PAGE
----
British & Irish Lions coach Warren Gatland has reflected on his side’s defeat in the second Test, admitting they had been outplayed in the second half.
The Lions led by three points going into half time, but 21 unanswered points in the second half had the Springboks romping to victory in convincing fashion.
“We just didn’t get anything,” said Gatland. “We didn’t get any momentum, any real opportunity to play. In fairness to them, they scrummaged pretty well, they drove a lot and got some reward.
“There are a few things we’ve got to tidy up. It’s 1-1. South Africa put a huge amount of emotion into that game but we’ve got a chance next week to hopefully tie the series up.”
The deciding final Test next week has already been described by Gatland as a “cup final”.
Each of the fourty-minute halves in Saturday’s Test took well over an hour to complete and Gatland believes that the Boks deliberately slowed the game down in order to suit their style of play. It is something he said he would raise with the officials in the coming week.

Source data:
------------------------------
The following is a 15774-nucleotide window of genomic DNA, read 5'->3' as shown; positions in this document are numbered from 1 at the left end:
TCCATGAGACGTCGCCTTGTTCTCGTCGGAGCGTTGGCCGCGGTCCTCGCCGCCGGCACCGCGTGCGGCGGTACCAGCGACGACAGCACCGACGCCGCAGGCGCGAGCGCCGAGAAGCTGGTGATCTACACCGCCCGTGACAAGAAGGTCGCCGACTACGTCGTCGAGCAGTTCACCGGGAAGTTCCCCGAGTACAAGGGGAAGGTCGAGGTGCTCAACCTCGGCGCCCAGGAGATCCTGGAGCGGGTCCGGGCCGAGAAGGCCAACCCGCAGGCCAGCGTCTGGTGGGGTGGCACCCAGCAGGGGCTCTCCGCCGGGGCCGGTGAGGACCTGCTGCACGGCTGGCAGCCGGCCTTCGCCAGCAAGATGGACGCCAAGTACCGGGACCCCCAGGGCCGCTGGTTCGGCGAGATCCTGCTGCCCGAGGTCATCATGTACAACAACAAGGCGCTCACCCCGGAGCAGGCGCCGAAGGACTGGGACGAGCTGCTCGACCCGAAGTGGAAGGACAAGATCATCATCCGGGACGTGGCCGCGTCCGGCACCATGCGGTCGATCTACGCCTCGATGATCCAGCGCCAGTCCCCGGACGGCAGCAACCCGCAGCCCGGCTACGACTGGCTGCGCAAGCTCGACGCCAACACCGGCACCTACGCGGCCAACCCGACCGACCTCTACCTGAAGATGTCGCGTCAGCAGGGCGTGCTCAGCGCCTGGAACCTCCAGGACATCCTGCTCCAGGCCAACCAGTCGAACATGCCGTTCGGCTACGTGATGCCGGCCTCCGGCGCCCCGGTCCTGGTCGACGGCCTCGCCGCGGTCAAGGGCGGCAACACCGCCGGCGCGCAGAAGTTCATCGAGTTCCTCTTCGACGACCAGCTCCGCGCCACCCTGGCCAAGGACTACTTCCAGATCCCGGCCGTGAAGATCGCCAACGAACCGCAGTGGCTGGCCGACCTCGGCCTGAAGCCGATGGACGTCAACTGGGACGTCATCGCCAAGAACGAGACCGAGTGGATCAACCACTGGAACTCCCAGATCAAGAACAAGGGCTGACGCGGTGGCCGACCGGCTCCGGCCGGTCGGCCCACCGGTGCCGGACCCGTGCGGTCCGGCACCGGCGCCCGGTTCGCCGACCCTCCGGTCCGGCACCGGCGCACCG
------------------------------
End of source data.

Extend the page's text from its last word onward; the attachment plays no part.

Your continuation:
“They did a good job of slowing the game down. It was frustrating for us because we couldn’t get any rhythm.”
Asked about Rassie Erasmus’ video last week, Gatland said he would not be drawn into a war of words or comment on the referee. He then followed that comment by indicating he thought the referee had wrongly not shown Cheslin Kolbe a red card.
“The last thing we need is a war of words. Hopefully, World Rugby will make sure that everyone follows the protocols.
“I’m not going to comment on the referee. We’ll have our meeting with the referees this week. It didn’t look great from where I was but he decided it was a yellow card.”
A visibly frustrated Gatland bemoaned how the “narrative” had changed amid claims from the Springbok camp that he had questioned the integrity of TMO Marius Jonker before the first Test.
“I didn’t make one comment on the TMO and yet I was accused of questioning his integrity.”
Gatland, however, did not elaborate on how and why multiple prominent rugby publications in the United Kingdom and Ireland reported that he was “furious” over Jonker’s appointment.